CFTC says ELX can keep EFFs to itself

It was nearly two years ago when ELX Futures L.P. proudly announced that the Commodity Futures Trading Commission (CFTC) had approved their exchange of futures for futures (EFF) rule.

It was a considerable victory for the upstart exchange because it would make it easier for end users to transfer their open interest to its clearinghouse from the CME Group clearinghouse or vice versa. 

But as we noted at the time it takes two to tango and the rule would not hold much weight unless the CFTC forced CME Group to accept EFF trades. Given a chance to say whether he would compel the CME early in the controversy, CFTC Chairman Gary Gensler told Futures that he would let the issue work through the appropriate channels. That he did.

What ensued was an almost comical back and forth between CME Group lawyers and the CFTC with an increasingly frustrated ELX asking the Commission to take more affirmative action. CME Group claimed that EFFs were illegal wash and or fictitious trades. The CFTC staff concluded that they were not and CME came back with yes they are.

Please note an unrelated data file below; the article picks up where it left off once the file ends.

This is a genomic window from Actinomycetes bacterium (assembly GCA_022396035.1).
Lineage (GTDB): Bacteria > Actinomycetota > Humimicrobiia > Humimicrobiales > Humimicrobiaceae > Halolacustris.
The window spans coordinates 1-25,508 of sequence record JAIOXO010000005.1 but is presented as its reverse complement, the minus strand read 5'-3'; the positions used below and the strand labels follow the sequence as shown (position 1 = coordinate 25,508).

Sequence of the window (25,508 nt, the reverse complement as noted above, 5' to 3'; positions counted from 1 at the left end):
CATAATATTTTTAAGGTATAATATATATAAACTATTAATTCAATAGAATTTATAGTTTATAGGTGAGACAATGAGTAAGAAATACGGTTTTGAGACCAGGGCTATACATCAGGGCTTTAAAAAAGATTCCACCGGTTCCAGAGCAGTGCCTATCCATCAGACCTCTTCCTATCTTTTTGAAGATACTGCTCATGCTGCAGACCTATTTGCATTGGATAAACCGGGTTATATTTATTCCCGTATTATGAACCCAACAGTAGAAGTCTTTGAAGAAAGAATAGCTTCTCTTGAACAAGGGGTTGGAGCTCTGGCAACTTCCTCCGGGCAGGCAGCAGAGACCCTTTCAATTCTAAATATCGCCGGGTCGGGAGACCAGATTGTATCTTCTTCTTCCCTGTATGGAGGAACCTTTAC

At one point we figured that that we could simply add “CFTC says no they aren’t” and “CME Group says yes they are” to previous stories and be done with it.

Not to make light of the controversy because there were real issues on both sides. Exchange for Risk (EFR) transactions usually involve two related but materially different products such as cash and futures Treasuries where there is a risk involved. It is hard to dispute that the sole purpose of EFFs was to transfer open interest.  At the end of the day CME didn’t want that to happen,  ELX did and the CFTC, while perhaps thinking it may be a good thing, decided to stop short of forcing it.

The Commission did, however, hedge its bet by stating, “It is possible that in the future, under a different set of circumstances, the Commission could conclude that an exchange’s prohibition of EFFs does not comport with Core Principal 18.”

It also reiterated its disagreement with CME Group on its position that EFF trades violated the Commodity Exchange Act and said the exchange could not characterize them that way.

While this particular battle is over, I have a feeling we probably have not heard the end of EFF trades.

About the Author
Daniel P. Collins

Editor-in-Chief of Futures Magazine, Daniel Collins is a 25-year veteran of the futures industry having worked on the trading floors of both the Chicago Board of Trade and Chicago Mercantile Exchange. Dan joined Futures in 2001 and in 2005 he was promoted to Managing Editor, responsible for overseeing all the content that went into Futures and futuresmag.com. Dan’s incisive reporting and no-holds barred commentary places him among the most recognized national media figures covering futures, derivative trading and alternative investments.

Comments
comments powered by Disqus